Boys’ rugby remains confident after state finals defeat

Cass Melo and Justice Huang

A tough season filled with hard work and dedication brought the boys’ varsity rugby team to the state championship against Weymouth on June 18. Even after a heartbreaking 14-57 defeat, their confidence has not wavered.

Though the team started off the season shaky, they quickly developed to become the number one seed. Junior captain Nick Southey reflected on the successful season.

“We were a ragtag group of guys at the beginning of the season,” Southey said. “We had a few academic eligibility issues, a few people who couldn’t make it for various reasons, just the most random assortment of people, but we really came together and became just a team of fighters. The scoreboard didn’t matter; we would always keep going. We showed resilience and had a good time together.”

Coach Dominic McNeil feels good about the team’s performance this year, his sixth year of coaching.

“They required me to grow as a coach, and that’s just the most rewarding thing,” McNeil said. “They took such ownership and leadership of this season. Rugby is such a special game because it empowers players to do that. We are a funny little tribe of players and coaches. To be here at a state championship game was just such a great payoff.”

With an Algonquin player tearing their ACL and others suffering head injuries, one resulting in a red card for Weymouth, the game required perseverance and dedication. However, senior captain Cullen Doherty remarked on the bright side of things.

“Injuries are tough,” Doherty said. “It’s part of the game, and it really influences us when one man’s down. It’s a key part of clockwork that we lose. We are all gears on a wheel and when you miss a gear, things can break down, but we have a great sub team that comes on and gives it their all.”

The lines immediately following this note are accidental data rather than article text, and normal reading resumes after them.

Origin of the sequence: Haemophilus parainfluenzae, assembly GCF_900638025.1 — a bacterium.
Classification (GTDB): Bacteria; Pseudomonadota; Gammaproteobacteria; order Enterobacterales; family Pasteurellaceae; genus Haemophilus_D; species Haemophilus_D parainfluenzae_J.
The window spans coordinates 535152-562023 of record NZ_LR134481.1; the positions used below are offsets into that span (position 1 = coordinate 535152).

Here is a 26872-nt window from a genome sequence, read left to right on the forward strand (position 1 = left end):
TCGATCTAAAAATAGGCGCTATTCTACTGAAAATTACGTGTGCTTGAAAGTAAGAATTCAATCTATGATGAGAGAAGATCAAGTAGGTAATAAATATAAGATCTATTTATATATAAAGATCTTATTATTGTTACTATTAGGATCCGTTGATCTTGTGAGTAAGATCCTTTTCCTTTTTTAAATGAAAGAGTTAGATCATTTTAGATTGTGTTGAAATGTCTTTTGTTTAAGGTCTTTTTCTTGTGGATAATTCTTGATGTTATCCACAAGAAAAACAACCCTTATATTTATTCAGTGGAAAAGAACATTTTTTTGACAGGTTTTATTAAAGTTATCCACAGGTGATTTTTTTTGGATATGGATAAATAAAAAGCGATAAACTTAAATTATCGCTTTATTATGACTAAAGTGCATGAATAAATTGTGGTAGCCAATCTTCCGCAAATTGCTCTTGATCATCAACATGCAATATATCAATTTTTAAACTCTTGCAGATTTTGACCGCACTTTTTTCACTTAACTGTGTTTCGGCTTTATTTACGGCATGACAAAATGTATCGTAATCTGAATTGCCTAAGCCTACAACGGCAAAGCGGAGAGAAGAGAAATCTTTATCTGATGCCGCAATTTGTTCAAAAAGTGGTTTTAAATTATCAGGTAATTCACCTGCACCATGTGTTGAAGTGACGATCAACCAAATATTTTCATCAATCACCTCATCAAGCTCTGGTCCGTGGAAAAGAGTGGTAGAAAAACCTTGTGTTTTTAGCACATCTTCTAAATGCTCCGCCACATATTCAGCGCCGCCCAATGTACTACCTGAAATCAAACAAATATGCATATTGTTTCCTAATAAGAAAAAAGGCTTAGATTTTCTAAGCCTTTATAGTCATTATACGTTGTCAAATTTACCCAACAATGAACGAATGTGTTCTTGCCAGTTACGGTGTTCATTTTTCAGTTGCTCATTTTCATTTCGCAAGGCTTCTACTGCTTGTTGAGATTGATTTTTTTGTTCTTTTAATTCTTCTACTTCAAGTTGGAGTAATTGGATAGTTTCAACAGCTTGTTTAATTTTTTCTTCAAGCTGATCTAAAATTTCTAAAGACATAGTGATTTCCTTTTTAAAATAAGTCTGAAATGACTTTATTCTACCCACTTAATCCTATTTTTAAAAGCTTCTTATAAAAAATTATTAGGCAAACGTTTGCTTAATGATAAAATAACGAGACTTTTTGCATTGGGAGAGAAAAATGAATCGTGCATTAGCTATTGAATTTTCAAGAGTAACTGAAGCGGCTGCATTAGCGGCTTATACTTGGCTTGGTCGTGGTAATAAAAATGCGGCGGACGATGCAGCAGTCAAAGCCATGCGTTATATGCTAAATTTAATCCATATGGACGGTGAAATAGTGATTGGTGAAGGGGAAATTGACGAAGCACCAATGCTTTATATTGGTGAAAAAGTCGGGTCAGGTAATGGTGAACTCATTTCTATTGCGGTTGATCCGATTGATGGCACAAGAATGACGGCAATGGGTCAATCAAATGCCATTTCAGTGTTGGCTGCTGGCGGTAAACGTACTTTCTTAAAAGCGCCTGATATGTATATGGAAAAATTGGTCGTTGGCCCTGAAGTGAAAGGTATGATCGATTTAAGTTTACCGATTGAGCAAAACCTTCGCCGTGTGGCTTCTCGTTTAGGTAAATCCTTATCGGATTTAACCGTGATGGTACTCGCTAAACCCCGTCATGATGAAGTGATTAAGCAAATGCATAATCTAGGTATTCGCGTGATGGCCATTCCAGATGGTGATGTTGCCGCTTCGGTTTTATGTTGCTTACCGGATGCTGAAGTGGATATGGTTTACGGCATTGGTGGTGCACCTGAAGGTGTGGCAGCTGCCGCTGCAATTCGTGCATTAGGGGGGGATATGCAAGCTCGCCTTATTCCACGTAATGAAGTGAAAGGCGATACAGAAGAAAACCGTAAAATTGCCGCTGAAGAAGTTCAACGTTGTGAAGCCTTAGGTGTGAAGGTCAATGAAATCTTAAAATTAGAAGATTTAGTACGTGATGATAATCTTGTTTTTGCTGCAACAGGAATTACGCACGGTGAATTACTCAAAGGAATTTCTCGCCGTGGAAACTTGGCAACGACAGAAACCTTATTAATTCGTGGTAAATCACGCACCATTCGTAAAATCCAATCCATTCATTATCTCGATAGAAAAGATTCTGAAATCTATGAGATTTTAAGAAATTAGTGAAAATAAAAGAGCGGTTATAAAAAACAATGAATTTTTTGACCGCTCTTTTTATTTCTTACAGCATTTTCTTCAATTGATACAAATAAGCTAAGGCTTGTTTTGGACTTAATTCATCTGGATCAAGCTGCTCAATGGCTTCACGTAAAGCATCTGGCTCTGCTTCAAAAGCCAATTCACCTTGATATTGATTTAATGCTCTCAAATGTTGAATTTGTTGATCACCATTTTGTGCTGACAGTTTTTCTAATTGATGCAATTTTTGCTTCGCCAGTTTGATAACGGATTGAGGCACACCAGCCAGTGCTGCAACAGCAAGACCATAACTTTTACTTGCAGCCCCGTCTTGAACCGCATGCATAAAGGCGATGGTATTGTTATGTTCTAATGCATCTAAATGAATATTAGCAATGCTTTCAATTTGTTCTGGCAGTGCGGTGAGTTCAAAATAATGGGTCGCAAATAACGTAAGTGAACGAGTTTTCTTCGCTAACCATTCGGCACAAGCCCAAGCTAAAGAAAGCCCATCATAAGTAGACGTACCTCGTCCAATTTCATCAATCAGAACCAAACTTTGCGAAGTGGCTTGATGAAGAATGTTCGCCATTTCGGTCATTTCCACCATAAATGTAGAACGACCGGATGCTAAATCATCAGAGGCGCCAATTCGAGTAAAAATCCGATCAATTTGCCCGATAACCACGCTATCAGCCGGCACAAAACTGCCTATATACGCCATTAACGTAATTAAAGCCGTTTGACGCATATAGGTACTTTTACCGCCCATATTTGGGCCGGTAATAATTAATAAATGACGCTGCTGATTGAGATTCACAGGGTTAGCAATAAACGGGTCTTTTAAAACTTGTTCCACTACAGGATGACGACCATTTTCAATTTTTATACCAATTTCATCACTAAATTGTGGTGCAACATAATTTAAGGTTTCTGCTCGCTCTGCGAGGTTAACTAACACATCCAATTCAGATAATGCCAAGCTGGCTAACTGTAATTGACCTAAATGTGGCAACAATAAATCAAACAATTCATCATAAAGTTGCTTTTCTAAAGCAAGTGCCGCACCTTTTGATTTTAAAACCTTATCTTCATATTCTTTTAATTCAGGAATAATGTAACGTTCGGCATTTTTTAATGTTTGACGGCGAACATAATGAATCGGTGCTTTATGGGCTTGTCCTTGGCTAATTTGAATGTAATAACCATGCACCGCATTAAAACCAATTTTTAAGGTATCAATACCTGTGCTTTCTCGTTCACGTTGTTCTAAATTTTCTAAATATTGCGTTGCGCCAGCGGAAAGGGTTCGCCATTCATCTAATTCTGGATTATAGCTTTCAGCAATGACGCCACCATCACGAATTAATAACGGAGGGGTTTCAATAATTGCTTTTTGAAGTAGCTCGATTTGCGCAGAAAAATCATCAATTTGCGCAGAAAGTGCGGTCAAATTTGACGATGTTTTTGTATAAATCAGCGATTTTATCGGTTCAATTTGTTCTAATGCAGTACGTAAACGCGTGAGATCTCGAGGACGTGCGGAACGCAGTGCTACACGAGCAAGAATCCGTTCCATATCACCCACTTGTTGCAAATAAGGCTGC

Senior captain Jon Valentine was pleased with his teammates’ performance throughout the season.

“I was really happy with how we played because we never gave up in any game, and we always fought back,” Valentine said. “Everyone always tried to win and always gave 100% effort every practice and every game.”

Senior captain Jace Golden agreed with Valentine’s sentiment.

“As we grew as a team, we grew as a family, and this really became a brotherhood,” Golden said. “I love these kids.”

The team feels none of their success would have been possible without support from the Algonquin community. Doherty was especially grateful for applied arts teacher Ralph Arabian.

“There’s a lot of mental preparation involved, but I usually like to think about one of my mentors Mr. Arabian,” Doherty said. “He’s just really pioneered and given me the spirit to continue.”

In future seasons, boys’ rugby will take advantage of the new Gonkplex additions of a turf field and a full size international grass rugby field; these are often rare at even a professional level. McNeil believes there is a lot to look forward to for future seasons, but losing the graduating senior class is a huge loss. 

“I’m just so proud of these guys and so impressed with their versatility, their work ethic, their commitment and it’s just a great bunch of guys,” McNeil said. “There’s a lot of great senior leadership, great senior players, and it’s going to be absolutely gut wrenching to start up again in the spring and not have them.”

While final goodbyes from the seniors leave the team downhearted, Southey looks to the future with optimism. 

“In the time that I have been a member of the rugby team, the quality of play has only improved and I expect I will see it continue to improve next season and seasons to come,” Southey said.